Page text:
tv Business Deutsche Welle August 2, 2019 5:02am-5:16am CEST
that left the city almost completely destroyed. president shrub what else is 18 other rounds of tariffs against china and it could be the most painful yet for american businesses and consumers getting retail electronics especially hard. also on the show farmers in argentina see opportunity and risk in their country's landmark trade deal with the e.u. . and guess which european country has so few young people that are still paying them to stick around and start their careers at home. this is your business report i'm sitting there is invalid thanks for joining us president donald trump says the u.s. will add a 4th round of tariffs on chinese goods beginning september 1st as trade talks between the 2 sides continue it would be a 10 percent levy on $300000000000.00 worth of goods and unlike previous rounds it
would take a heavy toll on retailers and popular consumer electronics like cell phones and computers. the u.s. president on a trump a cigarette shooting up the trade war with china and not just a notch still he tweeted on september 1st the u.s. will put an additional tariff of 10 percent on the remaining 3 $100000000000.00 of goods and products coming from china and the u.s. has already slipped tariffs on $250000000000.00 worth of chinese imports from september 1st the total will be $550000000000.00 so far china has retaliated with duties on $110000000000.00 worth of american goods. president trump also criticized china for not honoring promises to buy more u.s. agricultural products china however insists. millions of tonnes of american
soybeans have been shipped to china in the last 2 weeks and many companies have made autos of american cotton and pork the trade war between the world's 2 largest economies has strict on for more than a year now health now talks and china earlier this week ended without any progress the white house said the negotiations would continue next month in washington but that was before the latest round of tariffs was announced. and let's talk now to our financial correspondent in new york jose luis de haro jose markets are always sensitive to any announcements on the trade talks between the 2 sides how are they reacting so far. well stephen a d.n.r. has been up to new targets feet seem to d.m. certainty of when eve to walk we mean that day us in china will be resolved and precisely tar examine their impact world wide i want of the main factors that are taking the toll on global growth that so far the u.s.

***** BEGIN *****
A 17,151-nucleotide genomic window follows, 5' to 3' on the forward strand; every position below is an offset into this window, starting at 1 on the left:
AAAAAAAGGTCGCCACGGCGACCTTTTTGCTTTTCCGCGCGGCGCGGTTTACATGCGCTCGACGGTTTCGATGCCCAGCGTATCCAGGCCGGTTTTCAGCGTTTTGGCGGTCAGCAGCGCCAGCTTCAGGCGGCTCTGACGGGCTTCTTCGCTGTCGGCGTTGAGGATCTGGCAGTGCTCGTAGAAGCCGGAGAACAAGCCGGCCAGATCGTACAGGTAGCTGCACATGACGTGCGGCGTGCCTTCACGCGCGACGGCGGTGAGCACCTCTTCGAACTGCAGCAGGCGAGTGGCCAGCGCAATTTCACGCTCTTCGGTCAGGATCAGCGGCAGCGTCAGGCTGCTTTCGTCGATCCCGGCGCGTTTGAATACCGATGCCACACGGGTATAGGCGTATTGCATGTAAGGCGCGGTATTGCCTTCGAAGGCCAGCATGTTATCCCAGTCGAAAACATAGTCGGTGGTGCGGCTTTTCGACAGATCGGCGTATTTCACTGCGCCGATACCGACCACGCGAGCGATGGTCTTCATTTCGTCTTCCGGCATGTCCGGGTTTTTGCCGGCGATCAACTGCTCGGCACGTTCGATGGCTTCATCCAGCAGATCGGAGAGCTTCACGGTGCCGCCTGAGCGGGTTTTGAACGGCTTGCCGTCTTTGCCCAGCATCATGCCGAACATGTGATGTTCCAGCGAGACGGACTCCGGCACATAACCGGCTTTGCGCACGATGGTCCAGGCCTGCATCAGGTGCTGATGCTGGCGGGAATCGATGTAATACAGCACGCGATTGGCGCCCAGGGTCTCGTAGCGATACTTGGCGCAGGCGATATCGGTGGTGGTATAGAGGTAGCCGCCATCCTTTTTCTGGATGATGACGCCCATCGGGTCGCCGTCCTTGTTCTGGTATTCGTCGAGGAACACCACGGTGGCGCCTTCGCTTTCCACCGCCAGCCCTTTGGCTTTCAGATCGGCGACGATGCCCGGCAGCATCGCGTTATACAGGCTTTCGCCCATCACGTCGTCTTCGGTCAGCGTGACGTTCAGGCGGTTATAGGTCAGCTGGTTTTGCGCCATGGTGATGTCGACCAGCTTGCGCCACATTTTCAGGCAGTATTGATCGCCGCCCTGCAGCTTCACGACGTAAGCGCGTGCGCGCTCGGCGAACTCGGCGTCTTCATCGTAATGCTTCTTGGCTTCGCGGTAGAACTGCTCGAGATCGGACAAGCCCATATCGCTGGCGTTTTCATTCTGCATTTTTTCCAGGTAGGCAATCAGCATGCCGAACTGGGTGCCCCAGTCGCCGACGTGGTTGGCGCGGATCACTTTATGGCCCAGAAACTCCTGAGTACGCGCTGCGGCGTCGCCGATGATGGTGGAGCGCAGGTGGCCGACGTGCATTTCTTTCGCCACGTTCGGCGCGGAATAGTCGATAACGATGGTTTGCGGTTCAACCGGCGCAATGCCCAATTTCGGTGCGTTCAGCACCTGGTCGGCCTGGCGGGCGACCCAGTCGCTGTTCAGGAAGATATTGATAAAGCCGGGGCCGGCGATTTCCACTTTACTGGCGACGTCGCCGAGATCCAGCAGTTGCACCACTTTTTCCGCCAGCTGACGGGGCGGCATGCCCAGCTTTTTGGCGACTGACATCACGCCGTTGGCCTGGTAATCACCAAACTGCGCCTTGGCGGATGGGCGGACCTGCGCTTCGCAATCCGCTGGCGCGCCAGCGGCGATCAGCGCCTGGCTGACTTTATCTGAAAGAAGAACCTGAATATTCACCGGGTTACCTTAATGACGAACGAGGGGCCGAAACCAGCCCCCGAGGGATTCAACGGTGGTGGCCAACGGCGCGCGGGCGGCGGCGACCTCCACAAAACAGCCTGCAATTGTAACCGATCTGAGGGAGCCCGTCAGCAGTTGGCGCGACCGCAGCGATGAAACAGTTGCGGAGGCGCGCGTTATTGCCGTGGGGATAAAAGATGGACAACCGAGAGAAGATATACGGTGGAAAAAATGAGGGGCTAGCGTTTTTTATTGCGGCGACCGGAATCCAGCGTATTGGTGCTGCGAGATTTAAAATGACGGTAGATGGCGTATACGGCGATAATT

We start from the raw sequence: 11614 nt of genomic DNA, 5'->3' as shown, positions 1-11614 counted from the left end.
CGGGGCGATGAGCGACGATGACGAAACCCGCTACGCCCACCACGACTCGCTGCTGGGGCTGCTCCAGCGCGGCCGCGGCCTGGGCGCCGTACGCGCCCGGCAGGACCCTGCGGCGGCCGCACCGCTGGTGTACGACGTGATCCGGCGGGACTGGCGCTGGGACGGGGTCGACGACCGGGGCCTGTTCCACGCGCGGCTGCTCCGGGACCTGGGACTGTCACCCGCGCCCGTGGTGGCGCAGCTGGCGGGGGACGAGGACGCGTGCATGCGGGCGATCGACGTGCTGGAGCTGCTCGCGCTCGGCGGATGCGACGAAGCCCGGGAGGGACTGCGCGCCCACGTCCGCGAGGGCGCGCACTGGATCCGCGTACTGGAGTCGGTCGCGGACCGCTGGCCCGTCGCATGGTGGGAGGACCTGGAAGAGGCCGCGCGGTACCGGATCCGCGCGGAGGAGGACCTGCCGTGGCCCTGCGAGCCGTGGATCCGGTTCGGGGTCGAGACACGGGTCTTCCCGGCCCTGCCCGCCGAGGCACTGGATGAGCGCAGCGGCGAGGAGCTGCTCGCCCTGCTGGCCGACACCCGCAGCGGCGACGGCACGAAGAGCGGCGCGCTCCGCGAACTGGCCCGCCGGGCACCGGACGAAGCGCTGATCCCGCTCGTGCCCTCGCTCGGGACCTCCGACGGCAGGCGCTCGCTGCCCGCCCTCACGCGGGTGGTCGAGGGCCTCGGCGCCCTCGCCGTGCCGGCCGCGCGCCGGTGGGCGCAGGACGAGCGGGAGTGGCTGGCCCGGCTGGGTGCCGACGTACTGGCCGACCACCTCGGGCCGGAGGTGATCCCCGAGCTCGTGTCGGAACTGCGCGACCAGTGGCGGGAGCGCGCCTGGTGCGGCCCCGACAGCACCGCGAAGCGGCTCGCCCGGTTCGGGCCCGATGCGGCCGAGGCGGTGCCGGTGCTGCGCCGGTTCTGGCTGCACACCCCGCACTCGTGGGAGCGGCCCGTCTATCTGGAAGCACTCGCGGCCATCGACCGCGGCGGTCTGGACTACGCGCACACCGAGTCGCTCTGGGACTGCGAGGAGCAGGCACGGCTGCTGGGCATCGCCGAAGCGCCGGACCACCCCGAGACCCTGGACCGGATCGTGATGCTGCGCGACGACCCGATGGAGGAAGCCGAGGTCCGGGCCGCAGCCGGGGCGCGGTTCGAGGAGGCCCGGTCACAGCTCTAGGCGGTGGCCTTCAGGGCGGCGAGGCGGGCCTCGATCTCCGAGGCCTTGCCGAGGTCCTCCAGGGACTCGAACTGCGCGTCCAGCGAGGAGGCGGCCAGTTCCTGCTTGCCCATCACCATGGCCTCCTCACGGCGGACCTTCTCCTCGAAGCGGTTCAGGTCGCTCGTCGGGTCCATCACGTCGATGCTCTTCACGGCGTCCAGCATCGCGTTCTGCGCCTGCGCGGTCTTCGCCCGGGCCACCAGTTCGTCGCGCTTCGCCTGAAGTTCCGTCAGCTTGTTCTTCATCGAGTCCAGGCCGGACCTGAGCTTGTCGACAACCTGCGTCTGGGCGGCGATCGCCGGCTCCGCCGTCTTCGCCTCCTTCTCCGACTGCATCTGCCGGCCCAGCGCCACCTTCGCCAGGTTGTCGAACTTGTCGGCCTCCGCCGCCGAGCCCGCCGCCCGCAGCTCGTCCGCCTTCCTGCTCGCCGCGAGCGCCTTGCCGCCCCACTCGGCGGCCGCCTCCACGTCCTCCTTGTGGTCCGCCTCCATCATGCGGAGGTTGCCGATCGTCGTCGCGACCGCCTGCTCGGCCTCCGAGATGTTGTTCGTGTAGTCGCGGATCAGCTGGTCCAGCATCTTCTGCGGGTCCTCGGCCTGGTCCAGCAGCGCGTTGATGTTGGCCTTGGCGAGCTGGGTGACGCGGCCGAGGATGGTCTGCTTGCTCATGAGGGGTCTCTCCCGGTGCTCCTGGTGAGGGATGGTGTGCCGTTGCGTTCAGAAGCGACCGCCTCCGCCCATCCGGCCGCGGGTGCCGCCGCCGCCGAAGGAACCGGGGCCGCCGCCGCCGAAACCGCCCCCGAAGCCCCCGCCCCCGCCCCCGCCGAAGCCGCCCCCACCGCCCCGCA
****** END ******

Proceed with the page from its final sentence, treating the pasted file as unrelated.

consumer seems to be hardly will decide to asian but by posing duties on every chinese product i will enter the us up there september 1st consumption can end up feeling price pressures this is also. in a way into the monetary policy announcement as part. of the right cuts increase with the investors looking forward to at least 2 more cuts before the year end that said. also increasing place in defending a very delegate and awkward position even. times increase in the next month's rent is interesting that this announcement came a day after the fed announces interest rate cut. businesses on both sides of course knowing that this could be coming it's been in the works for a while does that make them any more ready for when it goes into effect. some more than all those stephen but if we take a look at the reaction from retail stocks for example what targets collation ease
always wore reason since i'm wrong 42 percent of all part of the sold here in the u.s. from china even in company you say can apply for exceptions that trumpet ministration is a playing hardball with some of them a. case they are filmmaker and all there is like h.p. or dell or nintendo are moving their money factoring operations from china to be. a lengthy process a tool and at some point the cost of from running a production outside china or directly dealing with the tirades will either take a toll on profit margins and operation or be passed to consumers say who play. a role at least in the us economy so it seems a died out with the old these situation everybody loses so far stephen and of course we'll be following this as it develops jose luis the heart of their force in new york thank you. american manufacturing activity has slowed for the 4th straight month hitting its lowest level in nearly 3 years that's according to the july
survey from the institute for supply management the biggest supply chain industry association in the world now con of us had expected an uptick in new factory orders once again contracted with exports also down on weak will demand especially hard hit where metals electrical components and transportation sectors the news is a blow for president donald trump who has promised to revive american manufacturing . that's been touted as a win win agreement a massive deal slashing tariffs on products between the e.u. and the americas or bloc of major south american economies but farmers in particular are wondering what the deal means for them in argentina some see opportunity while others are concerned take a look. at the buenos aires rural exhibition draws in over a 1000000 visitors every year. this year's event comes shortly after the e.u. mercosur free trade deal was agreed and the president of argentina's agricultural